Cold sun slips from a ruddy sky.
Like a great hunter I trudge
alone through the snow. I stop
and hear nothing, and then the wind
rises darkly from the pines.
Last night it snowed again.
Gunless, wielding only my eyes,
I follow tracks of a single deer
beneath oaks crowned with last light.
Desiccated leaves, a ghostly flock,
perch on crusted branches.
The trees glower above the snow
The question dissolves in chatter
of wingless rattling leaves.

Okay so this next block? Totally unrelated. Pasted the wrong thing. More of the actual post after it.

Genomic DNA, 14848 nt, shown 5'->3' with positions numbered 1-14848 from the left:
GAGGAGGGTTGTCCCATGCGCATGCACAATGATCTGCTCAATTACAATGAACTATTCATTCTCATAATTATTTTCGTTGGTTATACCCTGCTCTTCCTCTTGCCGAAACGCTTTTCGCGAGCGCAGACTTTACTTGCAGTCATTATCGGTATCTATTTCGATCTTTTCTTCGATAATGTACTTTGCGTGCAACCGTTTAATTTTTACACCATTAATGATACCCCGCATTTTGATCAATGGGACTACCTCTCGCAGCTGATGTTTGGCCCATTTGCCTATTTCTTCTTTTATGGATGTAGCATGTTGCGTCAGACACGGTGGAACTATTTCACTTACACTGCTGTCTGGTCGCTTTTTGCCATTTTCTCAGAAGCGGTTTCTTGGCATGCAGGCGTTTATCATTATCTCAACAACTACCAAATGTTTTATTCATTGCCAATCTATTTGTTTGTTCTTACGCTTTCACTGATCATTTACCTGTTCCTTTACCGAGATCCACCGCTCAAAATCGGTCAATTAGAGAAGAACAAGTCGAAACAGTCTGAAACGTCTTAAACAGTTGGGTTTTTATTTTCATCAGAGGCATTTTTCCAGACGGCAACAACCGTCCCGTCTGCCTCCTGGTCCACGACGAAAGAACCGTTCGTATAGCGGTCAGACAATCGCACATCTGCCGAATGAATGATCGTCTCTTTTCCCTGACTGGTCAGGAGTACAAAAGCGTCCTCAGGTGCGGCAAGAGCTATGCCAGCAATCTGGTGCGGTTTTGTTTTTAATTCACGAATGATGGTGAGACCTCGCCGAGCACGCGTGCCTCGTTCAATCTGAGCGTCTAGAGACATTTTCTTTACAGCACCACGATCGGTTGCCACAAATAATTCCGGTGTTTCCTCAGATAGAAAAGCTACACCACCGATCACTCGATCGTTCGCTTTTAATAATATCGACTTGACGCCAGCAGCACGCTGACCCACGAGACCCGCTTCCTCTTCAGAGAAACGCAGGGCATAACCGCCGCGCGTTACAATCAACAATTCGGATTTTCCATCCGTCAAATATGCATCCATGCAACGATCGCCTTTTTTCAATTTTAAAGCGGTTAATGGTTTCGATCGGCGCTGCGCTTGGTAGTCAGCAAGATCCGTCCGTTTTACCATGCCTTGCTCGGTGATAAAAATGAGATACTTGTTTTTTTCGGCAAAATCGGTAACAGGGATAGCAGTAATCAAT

Sapphire sky climbs to violet,
the stars sharp as crystals.
If I were to die, I would
want to die here, trudging
these drifts, so close on the trail.
from Autumn Sky Poetry DAILY, January 15, 2016 — by John Savoie
photo by Christine Klocek-Lim
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